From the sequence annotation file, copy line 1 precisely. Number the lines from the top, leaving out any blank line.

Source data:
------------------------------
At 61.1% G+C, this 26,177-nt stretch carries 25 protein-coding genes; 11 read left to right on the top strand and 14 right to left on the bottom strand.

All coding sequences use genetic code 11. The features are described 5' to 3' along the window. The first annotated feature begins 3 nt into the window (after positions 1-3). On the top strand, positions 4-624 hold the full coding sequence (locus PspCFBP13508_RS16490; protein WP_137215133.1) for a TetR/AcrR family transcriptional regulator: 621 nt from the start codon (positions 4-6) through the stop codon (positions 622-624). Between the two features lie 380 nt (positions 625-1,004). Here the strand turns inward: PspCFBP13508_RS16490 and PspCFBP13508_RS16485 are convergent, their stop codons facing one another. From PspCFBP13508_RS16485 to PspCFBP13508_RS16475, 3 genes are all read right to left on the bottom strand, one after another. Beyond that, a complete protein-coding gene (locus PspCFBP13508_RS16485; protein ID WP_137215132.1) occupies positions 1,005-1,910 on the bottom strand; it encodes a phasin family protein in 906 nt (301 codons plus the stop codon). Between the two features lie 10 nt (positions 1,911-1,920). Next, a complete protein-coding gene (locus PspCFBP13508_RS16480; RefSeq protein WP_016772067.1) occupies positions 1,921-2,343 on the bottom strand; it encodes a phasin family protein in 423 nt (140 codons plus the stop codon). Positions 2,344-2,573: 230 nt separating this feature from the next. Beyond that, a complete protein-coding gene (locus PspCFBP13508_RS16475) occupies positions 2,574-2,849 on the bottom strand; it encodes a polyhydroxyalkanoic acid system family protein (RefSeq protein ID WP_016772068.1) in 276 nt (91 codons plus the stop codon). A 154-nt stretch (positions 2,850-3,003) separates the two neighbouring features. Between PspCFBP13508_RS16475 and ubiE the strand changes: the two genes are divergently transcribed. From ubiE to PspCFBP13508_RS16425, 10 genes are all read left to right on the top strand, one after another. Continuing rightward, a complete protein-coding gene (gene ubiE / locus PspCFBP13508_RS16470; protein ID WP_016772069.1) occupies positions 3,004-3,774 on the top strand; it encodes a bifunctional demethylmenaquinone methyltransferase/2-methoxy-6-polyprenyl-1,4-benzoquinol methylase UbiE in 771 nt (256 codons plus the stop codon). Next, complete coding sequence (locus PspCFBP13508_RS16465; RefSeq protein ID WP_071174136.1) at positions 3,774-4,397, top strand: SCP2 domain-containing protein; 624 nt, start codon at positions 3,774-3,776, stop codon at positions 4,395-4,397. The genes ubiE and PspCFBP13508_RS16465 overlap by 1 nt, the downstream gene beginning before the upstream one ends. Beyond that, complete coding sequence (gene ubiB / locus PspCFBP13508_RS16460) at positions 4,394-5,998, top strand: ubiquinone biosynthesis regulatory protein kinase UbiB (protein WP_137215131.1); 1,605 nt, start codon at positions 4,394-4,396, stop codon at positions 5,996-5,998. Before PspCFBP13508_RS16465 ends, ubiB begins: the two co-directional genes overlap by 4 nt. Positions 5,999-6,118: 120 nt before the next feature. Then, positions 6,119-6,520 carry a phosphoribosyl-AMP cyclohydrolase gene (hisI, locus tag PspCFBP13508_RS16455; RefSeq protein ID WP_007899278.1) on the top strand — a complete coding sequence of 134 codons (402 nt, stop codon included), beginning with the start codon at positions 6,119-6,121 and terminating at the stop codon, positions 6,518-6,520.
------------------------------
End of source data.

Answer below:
At 61.1% G+C, this 26,177-nt stretch carries 25 protein-coding genes; 11 read left to right on the top strand and 14 right to left on the bottom strand.